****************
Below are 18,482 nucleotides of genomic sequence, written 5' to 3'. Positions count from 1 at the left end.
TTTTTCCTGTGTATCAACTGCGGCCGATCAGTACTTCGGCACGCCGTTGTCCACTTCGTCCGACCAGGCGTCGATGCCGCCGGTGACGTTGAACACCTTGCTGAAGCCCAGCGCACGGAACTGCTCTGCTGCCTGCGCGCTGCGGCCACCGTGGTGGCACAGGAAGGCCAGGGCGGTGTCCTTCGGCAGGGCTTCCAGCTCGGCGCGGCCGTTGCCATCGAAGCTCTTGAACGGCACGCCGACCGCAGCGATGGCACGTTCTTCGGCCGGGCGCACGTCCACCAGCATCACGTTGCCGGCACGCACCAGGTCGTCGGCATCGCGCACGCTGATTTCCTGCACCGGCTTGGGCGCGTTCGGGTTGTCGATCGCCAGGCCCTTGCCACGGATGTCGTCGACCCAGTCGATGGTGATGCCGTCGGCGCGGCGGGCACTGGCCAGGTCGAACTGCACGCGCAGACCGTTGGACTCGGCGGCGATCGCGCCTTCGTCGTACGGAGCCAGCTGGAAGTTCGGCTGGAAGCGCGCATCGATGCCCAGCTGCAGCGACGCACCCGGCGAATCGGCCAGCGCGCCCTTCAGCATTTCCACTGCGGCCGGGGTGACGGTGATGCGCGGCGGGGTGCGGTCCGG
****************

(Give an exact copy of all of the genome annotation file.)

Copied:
Below are 18,482 nucleotides of genomic sequence, written 5' to 3'. Positions count from 1 at the left end.
TTTTTCCTGTGTATCAACTGCGGCCGATCAGTACTTCGGCACGCCGTTGTCCACTTCGTCCGACCAGGCGTCGATGCCGCCGGTGACGTTGAACACCTTGCTGAAGCCCAGCGCACGGAACTGCTCTGCTGCCTGCGCGCTGCGGCCACCGTGGTGGCACAGGAAGGCCAGGGCGGTGTCCTTCGGCAGGGCTTCCAGCTCGGCGCGGCCGTTGCCATCGAAGCTCTTGAACGGCACGCCGACCGCAGCGATGGCACGTTCTTCGGCCGGGCGCACGTCCACCAGCATCACGTTGCCGGCACGCACCAGGTCGTCGGCATCGCGCACGCTGATTTCCTGCACCGGCTTGGGCGCGTTCGGGTTGTCGATCGCCAGGCCCTTGCCACGGATGTCGTCGACCCAGTCGATGGTGATGCCGTCGGCGCGGCGGGCACTGGCCAGGTCGAACTGCACGCGCAGACCGTTGGACTCGGCGGCGATCGCGCCTTCGTCGTACGGAGCCAGCTGGAAGTTCGGCTGGAAGCGCGCATCGATGCCCAGCTGCAGCGACGCACCCGGCGAATCGGCCAGCGCGCCCTTCAGCATTTCCACTGCGGCCGGGGTGACGGTGATGCGCGGCGGGGTGCGGTCCGG